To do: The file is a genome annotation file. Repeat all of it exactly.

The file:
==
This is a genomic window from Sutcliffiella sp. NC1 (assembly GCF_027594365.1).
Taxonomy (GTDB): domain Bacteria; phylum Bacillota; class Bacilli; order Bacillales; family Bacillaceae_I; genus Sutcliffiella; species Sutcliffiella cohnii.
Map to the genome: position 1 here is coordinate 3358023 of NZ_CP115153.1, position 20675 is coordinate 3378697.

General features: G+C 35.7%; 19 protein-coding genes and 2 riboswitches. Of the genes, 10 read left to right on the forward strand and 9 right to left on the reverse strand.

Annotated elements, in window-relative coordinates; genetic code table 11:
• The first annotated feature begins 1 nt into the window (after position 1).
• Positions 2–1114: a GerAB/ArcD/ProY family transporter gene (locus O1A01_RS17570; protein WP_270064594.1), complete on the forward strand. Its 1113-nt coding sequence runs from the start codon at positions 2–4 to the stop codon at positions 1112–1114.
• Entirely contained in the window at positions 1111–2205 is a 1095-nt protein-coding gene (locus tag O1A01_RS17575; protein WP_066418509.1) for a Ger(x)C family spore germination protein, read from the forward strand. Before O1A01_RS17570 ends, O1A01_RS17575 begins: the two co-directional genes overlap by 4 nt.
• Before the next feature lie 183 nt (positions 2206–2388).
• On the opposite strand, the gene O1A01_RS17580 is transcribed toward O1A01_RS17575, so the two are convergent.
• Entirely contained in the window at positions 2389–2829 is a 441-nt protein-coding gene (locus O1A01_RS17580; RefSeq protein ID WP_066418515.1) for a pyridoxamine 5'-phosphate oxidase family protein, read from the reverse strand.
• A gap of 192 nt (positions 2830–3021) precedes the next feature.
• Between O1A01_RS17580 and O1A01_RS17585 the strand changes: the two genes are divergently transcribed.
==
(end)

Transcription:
This is a genomic window from Sutcliffiella sp. NC1 (assembly GCF_027594365.1).
Taxonomy (GTDB): domain Bacteria; phylum Bacillota; class Bacilli; order Bacillales; family Bacillaceae_I; genus Sutcliffiella; species Sutcliffiella cohnii.
Map to the genome: position 1 here is coordinate 3358023 of NZ_CP115153.1, position 20675 is coordinate 3378697.

General features: G+C 35.7%; 19 protein-coding genes and 2 riboswitches. Of the genes, 10 read left to right on the forward strand and 9 right to left on the reverse strand.

Annotated elements, in window-relative coordinates; genetic code table 11:
• The first annotated feature begins 1 nt into the window (after position 1).
• Positions 2–1114: a GerAB/ArcD/ProY family transporter gene (locus O1A01_RS17570; protein WP_270064594.1), complete on the forward strand. Its 1113-nt coding sequence runs from the start codon at positions 2–4 to the stop codon at positions 1112–1114.
• Entirely contained in the window at positions 1111–2205 is a 1095-nt protein-coding gene (locus tag O1A01_RS17575; protein WP_066418509.1) for a Ger(x)C family spore germination protein, read from the forward strand. Before O1A01_RS17570 ends, O1A01_RS17575 begins: the two co-directional genes overlap by 4 nt.
• Before the next feature lie 183 nt (positions 2206–2388).
• On the opposite strand, the gene O1A01_RS17580 is transcribed toward O1A01_RS17575, so the two are convergent.
• Entirely contained in the window at positions 2389–2829 is a 441-nt protein-coding gene (locus O1A01_RS17580; RefSeq protein ID WP_066418515.1) for a pyridoxamine 5'-phosphate oxidase family protein, read from the reverse strand.
• A gap of 192 nt (positions 2830–3021) precedes the next feature.
• Between O1A01_RS17580 and O1A01_RS17585 the strand changes: the two genes are divergently transcribed.